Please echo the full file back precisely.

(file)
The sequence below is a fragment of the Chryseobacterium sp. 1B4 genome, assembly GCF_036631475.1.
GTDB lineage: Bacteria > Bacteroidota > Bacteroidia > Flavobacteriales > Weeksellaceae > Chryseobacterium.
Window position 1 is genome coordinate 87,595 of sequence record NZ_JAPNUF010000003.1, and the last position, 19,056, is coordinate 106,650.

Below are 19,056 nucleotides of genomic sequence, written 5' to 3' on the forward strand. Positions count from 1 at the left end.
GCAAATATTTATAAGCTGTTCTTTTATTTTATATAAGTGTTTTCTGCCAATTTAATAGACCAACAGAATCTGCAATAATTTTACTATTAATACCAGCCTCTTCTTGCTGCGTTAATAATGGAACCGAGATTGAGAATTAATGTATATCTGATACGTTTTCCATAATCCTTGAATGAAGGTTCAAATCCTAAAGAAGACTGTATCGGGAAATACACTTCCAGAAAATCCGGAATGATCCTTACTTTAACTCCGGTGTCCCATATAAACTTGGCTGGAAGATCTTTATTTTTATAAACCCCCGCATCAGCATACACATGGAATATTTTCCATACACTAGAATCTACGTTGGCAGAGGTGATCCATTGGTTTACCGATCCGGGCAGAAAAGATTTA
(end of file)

The sequence below is a fragment of the Chryseobacterium sp. 1B4 genome, assembly GCF_036631475.1.
GTDB lineage: Bacteria > Bacteroidota > Bacteroidia > Flavobacteriales > Weeksellaceae > Chryseobacterium.
Window position 1 is genome coordinate 87,595 of sequence record NZ_JAPNUF010000003.1, and the last position, 19,056, is coordinate 106,650.

Below are 19,056 nucleotides of genomic sequence, written 5' to 3' on the forward strand. Positions count from 1 at the left end.
GCAAATATTTATAAGCTGTTCTTTTATTTTATATAAGTGTTTTCTGCCAATTTAATAGACCAACAGAATCTGCAATAATTTTACTATTAATACCAGCCTCTTCTTGCTGCGTTAATAATGGAACCGAGATTGAGAATTAATGTATATCTGATACGTTTTCCATAATCCTTGAATGAAGGTTCAAATCCTAAAGAAGACTGTATCGGGAAATACACTTCCAGAAAATCCGGAATGATCCTTACTTTAACTCCGGTGTCCCATATAAACTTGGCTGGAAGATCTTTATTTTTATAAACCCCCGCATCAGCATACACATGGAATATTTTCCATACACTAGAATCTACGTTGGCAGAGGTGATCCATTGGTTTACCGATCCGGGCAGAAAAGATTTA